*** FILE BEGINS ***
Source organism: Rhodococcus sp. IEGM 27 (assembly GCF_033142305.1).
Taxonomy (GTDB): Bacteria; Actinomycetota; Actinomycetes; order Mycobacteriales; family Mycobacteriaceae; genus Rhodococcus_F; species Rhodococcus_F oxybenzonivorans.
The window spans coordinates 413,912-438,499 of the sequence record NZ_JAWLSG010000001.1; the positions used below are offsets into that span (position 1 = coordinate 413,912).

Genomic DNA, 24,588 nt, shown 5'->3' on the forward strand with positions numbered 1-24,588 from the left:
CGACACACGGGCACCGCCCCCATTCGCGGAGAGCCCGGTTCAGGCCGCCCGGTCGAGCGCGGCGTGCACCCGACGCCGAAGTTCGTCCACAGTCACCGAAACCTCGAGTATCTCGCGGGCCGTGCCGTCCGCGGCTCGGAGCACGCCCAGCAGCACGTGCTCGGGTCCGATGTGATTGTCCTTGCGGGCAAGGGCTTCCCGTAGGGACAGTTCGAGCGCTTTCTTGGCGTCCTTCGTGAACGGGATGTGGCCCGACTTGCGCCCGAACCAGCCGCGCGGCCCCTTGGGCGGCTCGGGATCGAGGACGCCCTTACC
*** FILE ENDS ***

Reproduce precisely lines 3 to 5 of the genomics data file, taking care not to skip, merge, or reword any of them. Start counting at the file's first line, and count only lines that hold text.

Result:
The window spans coordinates 413,912-438,499 of the sequence record NZ_JAWLSG010000001.1; the positions used below are offsets into that span (position 1 = coordinate 413,912).

Genomic DNA, 24,588 nt, shown 5'->3' on the forward strand with positions numbered 1-24,588 from the left:
CGACACACGGGCACCGCCCCCATTCGCGGAGAGCCCGGTTCAGGCCGCCCGGTCGAGCGCGGCGTGCACCCGACGCCGAAGTTCGTCCACAGTCACCGAAACCTCGAGTATCTCGCGGGCCGTGCCGTCCGCGGCTCGGAGCACGCCCAGCAGCACGTGCTCGGGTCCGATGTGATTGTCCTTGCGGGCAAGGGCTTCCCGTAGGGACAGTTCGAGCGCTTTCTTGGCGTCCTTCGTGAACGGGATGTGGCCCGACTTGCGCCCGAACCAGCCGCGCGGCCCCTTGGGCGGCTCGGGATCGAGGACGCCCTTACC